Tags: iron | deficiency | health | benefits | sources | benefits of iron | mineral supplement

How Iron can Change Your Life

Tuesday, 16 Nov 2010 10:04 AM

Where is iron present in the body and why is it necessary?

Iron is ubiquitous in the body.
This vital element exists most commonly as oxygen transport proteins in vertebrates. Forming hemoglobin, it gives blood its characteristic red color and helps transport oxygen from the lungs to the body organs. Traces of iron can also be found in the bone marrow, liver, spleen, and the muscles.
About two third of the body’s iron is found as hemoglobin.
The three main functions of iron are transport and storage of oxygen, energy production and cell diffusion, and supporting the immune system and the central nervous system. Low levels of iron, referred to as iron deficiency, can have disastrous effects, and lead to anemia.
Due to iron deficiency, blood carries low levels of oxygen, triggering negative symptoms such as fatigue, rapid heartbeat, weakness, fainting, swelling of the tongue, and susceptibility to infection.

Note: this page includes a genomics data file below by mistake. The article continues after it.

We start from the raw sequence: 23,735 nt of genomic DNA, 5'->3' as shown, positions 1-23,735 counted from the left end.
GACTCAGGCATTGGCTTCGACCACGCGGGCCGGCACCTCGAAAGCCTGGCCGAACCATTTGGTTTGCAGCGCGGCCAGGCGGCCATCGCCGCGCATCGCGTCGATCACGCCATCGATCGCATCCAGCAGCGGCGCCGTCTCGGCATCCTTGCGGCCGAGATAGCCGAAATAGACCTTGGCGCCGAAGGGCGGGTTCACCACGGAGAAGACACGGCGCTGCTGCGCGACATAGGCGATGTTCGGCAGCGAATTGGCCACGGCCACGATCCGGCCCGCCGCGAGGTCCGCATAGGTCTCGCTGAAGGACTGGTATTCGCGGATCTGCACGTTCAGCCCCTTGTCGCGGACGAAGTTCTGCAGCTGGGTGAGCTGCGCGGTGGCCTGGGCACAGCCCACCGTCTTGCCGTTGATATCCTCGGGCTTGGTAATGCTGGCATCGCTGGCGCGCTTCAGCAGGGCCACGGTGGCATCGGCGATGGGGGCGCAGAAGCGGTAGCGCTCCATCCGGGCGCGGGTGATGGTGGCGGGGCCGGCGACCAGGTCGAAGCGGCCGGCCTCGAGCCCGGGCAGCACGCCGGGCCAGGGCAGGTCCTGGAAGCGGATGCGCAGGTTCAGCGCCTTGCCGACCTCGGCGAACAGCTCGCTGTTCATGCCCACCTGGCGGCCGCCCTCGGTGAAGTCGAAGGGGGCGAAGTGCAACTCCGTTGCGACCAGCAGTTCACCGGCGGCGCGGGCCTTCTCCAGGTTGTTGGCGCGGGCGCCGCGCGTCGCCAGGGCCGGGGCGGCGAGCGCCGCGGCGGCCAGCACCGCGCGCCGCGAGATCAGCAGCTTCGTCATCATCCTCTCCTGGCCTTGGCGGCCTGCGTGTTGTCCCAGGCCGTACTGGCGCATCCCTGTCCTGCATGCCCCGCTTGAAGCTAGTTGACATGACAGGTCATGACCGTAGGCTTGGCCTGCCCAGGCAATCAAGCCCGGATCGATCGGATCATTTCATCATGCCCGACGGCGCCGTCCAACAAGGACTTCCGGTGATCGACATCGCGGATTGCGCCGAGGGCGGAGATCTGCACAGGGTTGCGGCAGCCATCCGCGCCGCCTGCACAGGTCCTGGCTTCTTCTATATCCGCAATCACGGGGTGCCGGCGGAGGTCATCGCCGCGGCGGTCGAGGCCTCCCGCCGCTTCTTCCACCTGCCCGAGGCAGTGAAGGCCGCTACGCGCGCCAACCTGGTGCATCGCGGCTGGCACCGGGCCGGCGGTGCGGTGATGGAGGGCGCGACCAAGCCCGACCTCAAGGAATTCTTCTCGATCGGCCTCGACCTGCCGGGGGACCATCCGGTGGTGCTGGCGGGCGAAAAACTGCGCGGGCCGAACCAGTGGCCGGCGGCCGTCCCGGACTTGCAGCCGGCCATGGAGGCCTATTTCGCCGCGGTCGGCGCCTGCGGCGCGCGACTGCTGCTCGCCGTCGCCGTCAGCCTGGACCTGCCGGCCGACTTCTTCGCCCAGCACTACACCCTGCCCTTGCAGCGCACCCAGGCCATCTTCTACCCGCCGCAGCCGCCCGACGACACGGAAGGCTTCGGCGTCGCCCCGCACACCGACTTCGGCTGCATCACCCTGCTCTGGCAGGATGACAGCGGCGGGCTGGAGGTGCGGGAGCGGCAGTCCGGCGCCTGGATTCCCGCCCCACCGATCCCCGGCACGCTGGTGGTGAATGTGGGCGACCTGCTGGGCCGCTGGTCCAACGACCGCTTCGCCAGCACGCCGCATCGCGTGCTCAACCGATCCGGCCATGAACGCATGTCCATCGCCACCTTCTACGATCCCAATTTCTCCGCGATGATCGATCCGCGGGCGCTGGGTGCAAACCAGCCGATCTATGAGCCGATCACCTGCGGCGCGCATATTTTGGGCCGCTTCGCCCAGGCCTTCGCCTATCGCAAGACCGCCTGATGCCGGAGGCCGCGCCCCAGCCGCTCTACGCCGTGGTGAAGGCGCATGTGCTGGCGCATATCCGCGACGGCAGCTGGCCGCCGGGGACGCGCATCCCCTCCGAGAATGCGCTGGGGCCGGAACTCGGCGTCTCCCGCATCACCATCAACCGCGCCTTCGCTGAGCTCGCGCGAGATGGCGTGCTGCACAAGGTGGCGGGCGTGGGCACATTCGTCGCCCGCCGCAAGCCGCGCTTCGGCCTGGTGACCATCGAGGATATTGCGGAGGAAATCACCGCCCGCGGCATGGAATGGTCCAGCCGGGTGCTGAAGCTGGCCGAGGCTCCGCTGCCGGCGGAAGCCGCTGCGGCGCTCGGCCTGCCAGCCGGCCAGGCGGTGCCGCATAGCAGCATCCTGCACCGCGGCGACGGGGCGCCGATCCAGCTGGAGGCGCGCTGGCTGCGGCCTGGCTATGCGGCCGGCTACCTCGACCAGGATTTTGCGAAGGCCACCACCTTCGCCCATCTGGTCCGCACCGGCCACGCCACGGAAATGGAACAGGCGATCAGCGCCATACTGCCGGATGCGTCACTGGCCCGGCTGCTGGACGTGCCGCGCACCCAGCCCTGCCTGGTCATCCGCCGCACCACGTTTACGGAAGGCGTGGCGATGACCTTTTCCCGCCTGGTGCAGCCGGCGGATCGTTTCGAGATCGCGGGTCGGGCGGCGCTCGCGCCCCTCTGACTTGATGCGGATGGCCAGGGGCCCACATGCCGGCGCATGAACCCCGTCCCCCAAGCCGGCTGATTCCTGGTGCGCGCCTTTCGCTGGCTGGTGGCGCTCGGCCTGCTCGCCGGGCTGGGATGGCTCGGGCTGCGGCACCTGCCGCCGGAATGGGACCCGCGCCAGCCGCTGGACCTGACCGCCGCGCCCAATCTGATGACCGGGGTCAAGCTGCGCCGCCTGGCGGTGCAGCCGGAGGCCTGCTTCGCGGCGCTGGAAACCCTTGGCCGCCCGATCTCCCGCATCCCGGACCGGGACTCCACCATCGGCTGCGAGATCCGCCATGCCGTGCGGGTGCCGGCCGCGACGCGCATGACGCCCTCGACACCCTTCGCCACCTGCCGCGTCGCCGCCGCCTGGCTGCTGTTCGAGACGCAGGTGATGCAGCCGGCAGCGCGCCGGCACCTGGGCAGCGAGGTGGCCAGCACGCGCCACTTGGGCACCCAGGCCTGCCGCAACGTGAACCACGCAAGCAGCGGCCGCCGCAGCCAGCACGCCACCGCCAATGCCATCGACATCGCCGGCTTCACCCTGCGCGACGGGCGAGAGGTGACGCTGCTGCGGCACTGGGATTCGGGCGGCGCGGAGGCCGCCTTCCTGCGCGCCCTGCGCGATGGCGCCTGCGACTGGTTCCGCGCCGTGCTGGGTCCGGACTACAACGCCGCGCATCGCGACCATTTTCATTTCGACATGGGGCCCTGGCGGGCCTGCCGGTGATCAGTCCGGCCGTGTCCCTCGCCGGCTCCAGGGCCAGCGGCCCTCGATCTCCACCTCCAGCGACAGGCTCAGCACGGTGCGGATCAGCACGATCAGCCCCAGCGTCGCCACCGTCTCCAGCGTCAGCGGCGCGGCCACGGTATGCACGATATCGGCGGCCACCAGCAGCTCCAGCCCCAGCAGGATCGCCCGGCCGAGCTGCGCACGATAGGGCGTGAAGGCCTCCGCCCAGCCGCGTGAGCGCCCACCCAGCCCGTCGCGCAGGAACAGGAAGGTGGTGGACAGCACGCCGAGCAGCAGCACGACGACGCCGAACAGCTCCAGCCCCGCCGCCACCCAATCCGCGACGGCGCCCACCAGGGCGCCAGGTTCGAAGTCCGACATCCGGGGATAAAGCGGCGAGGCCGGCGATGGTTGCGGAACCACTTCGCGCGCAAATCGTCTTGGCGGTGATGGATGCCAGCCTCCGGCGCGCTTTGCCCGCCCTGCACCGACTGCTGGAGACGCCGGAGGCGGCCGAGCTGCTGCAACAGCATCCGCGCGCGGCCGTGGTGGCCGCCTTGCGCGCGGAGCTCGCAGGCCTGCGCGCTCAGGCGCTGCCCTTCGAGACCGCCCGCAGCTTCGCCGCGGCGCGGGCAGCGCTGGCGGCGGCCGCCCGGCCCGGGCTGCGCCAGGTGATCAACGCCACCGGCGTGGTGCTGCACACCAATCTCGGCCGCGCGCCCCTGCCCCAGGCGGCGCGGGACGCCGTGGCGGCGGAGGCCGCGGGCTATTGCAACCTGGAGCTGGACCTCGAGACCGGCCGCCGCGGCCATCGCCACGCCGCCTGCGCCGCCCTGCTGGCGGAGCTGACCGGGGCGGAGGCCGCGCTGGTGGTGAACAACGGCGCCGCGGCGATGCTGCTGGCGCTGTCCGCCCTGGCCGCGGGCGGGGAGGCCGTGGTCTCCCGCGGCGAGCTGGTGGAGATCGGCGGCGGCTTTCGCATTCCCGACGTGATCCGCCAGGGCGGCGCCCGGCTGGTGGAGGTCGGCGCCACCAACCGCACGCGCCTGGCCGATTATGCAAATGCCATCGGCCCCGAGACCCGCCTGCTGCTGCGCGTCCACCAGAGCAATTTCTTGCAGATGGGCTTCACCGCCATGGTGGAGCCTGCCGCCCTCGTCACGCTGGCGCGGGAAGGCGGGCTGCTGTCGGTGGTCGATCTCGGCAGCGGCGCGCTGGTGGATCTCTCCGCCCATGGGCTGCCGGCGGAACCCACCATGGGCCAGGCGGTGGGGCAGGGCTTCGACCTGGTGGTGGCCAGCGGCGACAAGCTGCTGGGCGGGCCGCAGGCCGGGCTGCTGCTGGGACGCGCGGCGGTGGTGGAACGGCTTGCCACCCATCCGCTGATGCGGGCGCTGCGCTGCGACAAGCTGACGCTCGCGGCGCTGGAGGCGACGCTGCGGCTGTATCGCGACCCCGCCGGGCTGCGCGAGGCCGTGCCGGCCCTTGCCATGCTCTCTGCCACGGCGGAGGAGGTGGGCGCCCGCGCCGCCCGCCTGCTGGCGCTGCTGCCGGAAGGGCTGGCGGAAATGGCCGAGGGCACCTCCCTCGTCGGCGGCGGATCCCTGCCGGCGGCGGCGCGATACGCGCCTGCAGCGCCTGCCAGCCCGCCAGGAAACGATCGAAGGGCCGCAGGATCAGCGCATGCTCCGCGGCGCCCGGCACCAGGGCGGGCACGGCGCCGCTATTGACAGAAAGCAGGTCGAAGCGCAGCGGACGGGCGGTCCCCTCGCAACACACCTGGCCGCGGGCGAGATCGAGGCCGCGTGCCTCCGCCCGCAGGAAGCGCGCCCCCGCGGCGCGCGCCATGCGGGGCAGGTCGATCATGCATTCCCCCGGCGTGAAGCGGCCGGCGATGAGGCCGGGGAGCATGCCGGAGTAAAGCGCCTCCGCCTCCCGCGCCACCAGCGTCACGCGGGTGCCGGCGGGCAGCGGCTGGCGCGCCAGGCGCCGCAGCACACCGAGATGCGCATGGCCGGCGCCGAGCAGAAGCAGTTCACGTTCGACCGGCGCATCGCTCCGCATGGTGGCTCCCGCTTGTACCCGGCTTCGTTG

Some of the reasons for iron deficiency are blood loss and poor diet. An important factor leading to iron deficiency is the body’s inability to absorb the iron in sufficient amount from the diet.
Iron can only be assimilated in the body through a diet rich in iron. When iron is consumed in balanced amounts, it gives rise to many advantages that extend to every dimension of health and living.

Benefits of iron in the diet include:

--Hemoglobin formation as well as muscle contraction.

--Brain activity, as the oxygen is carried to the brain by hemoglobin.

--Regulation of the body temperature and synthesis of neurotransmitters such as dopamine and serotonin, chemicals that play major roles in different activities of the human body.

--Eradication of fatigue and combating insomnia.

--Improved mental ability and enhanced concentration. 
Both vegetarian and non vegitarian foods can be excellent sources of iron.
Among vegetables, legumes, lentils, soy beans, whole grains, green leafy vegetables, cereals, bread, spinach, turnip, sprouts, broccoli, and dry fruits have good iron content.
Non vegitarian sources of iron include dark poultry meat, white poultry meat, red meats, muscle, the heart, lungs, and bone marrows. These act as fantastic sources of dietary iron as they already contain traces of hemoglobin from which iron can be directly assimilated.

Iron tablets and supplements can also prove to be good and consistent sources of iron.

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